Egencia polled 9,000 people, with 20 percent admitting that they didn't book a leisure portion to their business trip as they were concerned what their boss would think.
The figure was much higher for employees in Asia, up to 32 percent, with North America following behind at 20 percent and Europe even less at 15 percent.
And when people are deciding whether or not to extend their stay, it comes down to the destination of the business trip, with 30 percent of North America travellers making the location the most important. Proximity to the weekend also ranked highly at 23 percent.
Wendy White, vice president of marketing at Egencia, said: "The insight that many business travellers have skipped bleisure trips due to employer perception reveals an opportunity for differentiation in the race for top talent. With more companies today prioritizing work-life balance, it may be time to start including bleisure in your travel program to invest in employees and encourage them to make every trip count."
Meanwhile, a previous study revealed young people are more likely to go for a job that lets them travel.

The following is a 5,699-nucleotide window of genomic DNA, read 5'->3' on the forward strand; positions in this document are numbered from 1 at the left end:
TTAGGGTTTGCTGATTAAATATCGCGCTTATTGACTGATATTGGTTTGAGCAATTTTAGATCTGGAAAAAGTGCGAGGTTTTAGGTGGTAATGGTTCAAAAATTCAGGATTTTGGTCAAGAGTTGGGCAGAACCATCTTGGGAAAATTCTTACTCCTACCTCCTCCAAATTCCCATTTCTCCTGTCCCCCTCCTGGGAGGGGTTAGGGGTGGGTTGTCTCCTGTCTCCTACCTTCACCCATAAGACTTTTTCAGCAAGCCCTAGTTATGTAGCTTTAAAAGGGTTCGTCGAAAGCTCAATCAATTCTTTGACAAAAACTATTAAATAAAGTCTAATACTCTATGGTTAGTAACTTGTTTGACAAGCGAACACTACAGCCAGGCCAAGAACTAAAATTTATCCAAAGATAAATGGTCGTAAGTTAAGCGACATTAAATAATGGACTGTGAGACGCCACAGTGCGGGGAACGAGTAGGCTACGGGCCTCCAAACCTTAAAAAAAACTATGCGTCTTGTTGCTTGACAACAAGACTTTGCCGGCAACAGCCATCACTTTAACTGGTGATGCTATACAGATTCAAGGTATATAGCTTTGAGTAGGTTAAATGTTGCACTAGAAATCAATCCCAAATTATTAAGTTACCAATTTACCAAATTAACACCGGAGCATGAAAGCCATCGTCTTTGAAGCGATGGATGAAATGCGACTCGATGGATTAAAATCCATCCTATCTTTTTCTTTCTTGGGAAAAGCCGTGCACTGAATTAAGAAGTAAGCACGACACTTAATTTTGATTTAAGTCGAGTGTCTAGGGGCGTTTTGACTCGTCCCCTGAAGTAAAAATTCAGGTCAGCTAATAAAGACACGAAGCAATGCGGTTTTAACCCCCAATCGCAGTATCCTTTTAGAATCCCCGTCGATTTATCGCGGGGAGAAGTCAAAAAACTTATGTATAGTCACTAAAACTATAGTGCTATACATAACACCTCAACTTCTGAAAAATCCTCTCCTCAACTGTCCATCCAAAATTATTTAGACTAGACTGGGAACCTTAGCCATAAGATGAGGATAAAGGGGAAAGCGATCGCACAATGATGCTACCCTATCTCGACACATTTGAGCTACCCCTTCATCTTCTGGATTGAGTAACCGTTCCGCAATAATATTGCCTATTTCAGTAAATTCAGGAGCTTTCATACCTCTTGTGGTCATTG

The study by CV-Library found that 64.6 percent of millennials wouldn't mind having to travel for their job, but that dramatically reduces for professionals between 45 and 54-years-old, with 38.4 percent not minding the idea of travelling for work. For 55 to 64-year-old employees, it falls even more to 33.7 percent.
Lee Biggins, founder and managing director of CV-Library, said: "Many of us have experienced how exhausting travelling can be, whether that's from jet lag, long journeys or getting little sleep. So it's understandable that UK workers are worried about the effects of travel on their health. The research shows that because of this, many professionals don't want to combine work and travel."